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  • Christin@christinjoyful January 30, 2013, 1:41 pm

    Thank you so much for this post…It was a topic very near and dear to my own heart! I have always struggled with the idea of feeling like a failure when I have to stop and walk, thinking I just couldn’t cut it. I kept wondering why I could dance nonstop, dripping sweat for an hour and a half, but when it came to running I couldn’t go more than a mile or two without walking. This really helps put it all in perspective. Sending you a big hug!

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  • BeepieRuns January 30, 2013, 2:46 pm

    So this is interesting to me because I would usually say that walking breaks aren’t helping you be a better runner. However, this week I’ve been sick and because I’m training for Boston, I can’t afford to take the time off. But, dripping snot doesn’t lend itself to fast (or even consistent) running. So today on my tempo run I did take a couple of walk breaks. And surprise, surprise I was able to keep my pace up and finish the run feeling strong. So now I don’t know. I do feel that when I’m running a race that walking is “cheating” but during training it’s probably fine. I’m gonna think some more on this!

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  • Ruby Leigh January 30, 2013, 3:30 pm

    Great Post – nail on the head!

    I think the compare game is dangerous and defeating. We won’t get better if we dwell on how much ‘worse’ we are. I have a friend who completed a marathon by running 1 min/ walking 1 min repeat. It took her 6 hr 45 min. Maybe some people wouldn’t call it running per say, but it’s still an accomplishment. I just find it impressive that someone could keep going that long.

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  • Meg January 30, 2013, 4:14 pm

    I think it’s important to think about WHY you need a walking break. Most often I want them because I’m bored or my mind is talking me out of something my body is totally capable of. I think about the fact that I’ll be done faster if I keep up running and that taking a walking break makes it harder to start back up and easier to continue to take walking breaks when my body is totally capable of just running. It helps me keep moving. A valuable thing I learned in GOTR is pacing and if you have to slow down, slow down, but keep moving forward! I tend to fake it til I make it…push myself a little harder than I maybe want to and then on race day I’m pleasantly surprised by what my body does for me!

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  • Marissa Lucero January 30, 2013, 9:32 pm

    I catch myself dealing with the “yardstick” multiple times a day. It’s so easy to get caught up in society’s standards, in your own standards.

    I consider myself a very competitive person, and your comment about being competitive never really being beneficial really resonated with me. It’s SO TRUE. I had never thought about it, but competing with someone puts so much unneeded stress on me… and for what? Nothing. It’s not helping me, or anyone. Thank you so much for this post!!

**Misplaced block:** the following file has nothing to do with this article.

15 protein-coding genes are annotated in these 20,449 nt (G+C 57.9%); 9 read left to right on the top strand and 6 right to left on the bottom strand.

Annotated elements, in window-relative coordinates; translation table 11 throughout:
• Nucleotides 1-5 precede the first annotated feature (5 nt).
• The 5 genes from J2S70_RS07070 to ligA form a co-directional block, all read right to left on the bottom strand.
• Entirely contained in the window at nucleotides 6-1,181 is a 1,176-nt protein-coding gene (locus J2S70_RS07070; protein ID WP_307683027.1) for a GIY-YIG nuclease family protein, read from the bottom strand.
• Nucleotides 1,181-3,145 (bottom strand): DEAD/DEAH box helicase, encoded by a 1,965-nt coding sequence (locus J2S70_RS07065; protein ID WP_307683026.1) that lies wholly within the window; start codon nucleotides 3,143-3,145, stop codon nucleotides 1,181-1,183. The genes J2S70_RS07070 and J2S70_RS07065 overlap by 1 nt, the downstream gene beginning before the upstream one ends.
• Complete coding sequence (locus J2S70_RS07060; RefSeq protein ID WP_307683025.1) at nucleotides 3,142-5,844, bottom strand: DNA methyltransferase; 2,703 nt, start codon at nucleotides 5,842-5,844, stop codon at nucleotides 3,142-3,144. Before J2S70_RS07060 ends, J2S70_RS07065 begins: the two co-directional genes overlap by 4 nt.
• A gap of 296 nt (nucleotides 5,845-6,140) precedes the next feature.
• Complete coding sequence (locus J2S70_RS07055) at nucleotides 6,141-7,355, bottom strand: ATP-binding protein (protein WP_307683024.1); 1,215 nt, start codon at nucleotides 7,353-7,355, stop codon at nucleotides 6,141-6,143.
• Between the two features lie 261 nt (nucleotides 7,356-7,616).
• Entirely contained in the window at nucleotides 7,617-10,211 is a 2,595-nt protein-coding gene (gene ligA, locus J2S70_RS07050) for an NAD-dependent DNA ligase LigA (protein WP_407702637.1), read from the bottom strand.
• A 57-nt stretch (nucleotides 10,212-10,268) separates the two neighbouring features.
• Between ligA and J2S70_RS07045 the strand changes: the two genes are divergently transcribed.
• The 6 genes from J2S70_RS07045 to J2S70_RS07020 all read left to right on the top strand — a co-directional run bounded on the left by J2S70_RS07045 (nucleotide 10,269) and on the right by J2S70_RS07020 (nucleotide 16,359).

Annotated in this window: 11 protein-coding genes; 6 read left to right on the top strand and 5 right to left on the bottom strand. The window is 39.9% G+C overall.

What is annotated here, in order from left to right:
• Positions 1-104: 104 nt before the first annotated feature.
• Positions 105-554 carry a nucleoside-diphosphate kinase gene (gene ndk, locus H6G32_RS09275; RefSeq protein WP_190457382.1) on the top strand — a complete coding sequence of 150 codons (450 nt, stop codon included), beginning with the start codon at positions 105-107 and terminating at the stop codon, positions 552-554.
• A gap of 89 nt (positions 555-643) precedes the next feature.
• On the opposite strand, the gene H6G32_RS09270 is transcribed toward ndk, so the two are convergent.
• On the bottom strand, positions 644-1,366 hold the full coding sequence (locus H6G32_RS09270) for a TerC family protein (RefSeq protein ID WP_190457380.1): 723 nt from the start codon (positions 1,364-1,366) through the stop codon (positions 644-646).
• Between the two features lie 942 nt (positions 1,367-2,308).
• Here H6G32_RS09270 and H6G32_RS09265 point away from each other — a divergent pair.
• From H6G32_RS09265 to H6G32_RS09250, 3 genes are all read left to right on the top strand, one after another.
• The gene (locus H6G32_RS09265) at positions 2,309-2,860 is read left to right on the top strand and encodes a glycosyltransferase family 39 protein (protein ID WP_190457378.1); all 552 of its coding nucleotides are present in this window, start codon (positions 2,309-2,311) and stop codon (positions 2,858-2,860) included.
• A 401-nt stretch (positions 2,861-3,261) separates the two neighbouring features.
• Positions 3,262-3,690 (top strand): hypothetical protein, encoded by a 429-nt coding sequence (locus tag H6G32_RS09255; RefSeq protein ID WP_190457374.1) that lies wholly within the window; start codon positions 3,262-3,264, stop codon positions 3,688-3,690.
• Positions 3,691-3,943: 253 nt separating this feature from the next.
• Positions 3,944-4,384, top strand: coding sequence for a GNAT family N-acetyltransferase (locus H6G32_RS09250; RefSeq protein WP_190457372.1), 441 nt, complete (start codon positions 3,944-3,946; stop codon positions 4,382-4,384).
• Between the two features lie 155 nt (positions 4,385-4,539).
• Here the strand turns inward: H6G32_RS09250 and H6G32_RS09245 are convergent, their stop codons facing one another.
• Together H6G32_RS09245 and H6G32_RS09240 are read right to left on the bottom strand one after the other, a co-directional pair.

Reply
  • brooke @ sweats & sweets January 30, 2013, 9:41 pm

    For me, to be a runner means you need to realize when to push and when to hold back. You can take breaks, thats great! Not listening to your body makes you a “non-runner” in my mind. Runners want to be healthy, they want to ensure their bodies are in tip-top shape and that means being smart about your body. I love walk breaks, it allows a minor cool down so I don’t injure myself and I still see myself as a runner. I think all runners walk, at some point because there is a limit to oneself.

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  • Kattrina January 31, 2013, 12:48 pm

    This reminds me of my favorite quotes from John Bingham:

    “If you run, you are a runner. It doesn’t matter how fast or how far. It doesn’t matter if today is your first day or if you’ve been running for twenty years. There is no test to pass, no license to earn, no membership card to get. You just run.”

    “I am a runner because I run. Not because I run fast. Not because I run far. I am a runner because I say I am. And no one can tell me I’m not.”

    Great quotes to live by!

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  • Rita January 31, 2013, 3:12 pm

    I love the way you answer this question. I’m from Mexico and here it’s very difficult to train outside every day, so I have to stick to the treadmill every day. And I’m always thinking that I should not walk since there is someone by my side on the other treadmills and must think that I’m weak or something. I’m actually aslo training for my first half marathon in NYC and knowing that it’s ok to walk every now and then was a huge relive. Thank you so much. I love your blog.

    Reply
    • Caitlin January 31, 2013, 3:51 pm

      Thank you!

      Reply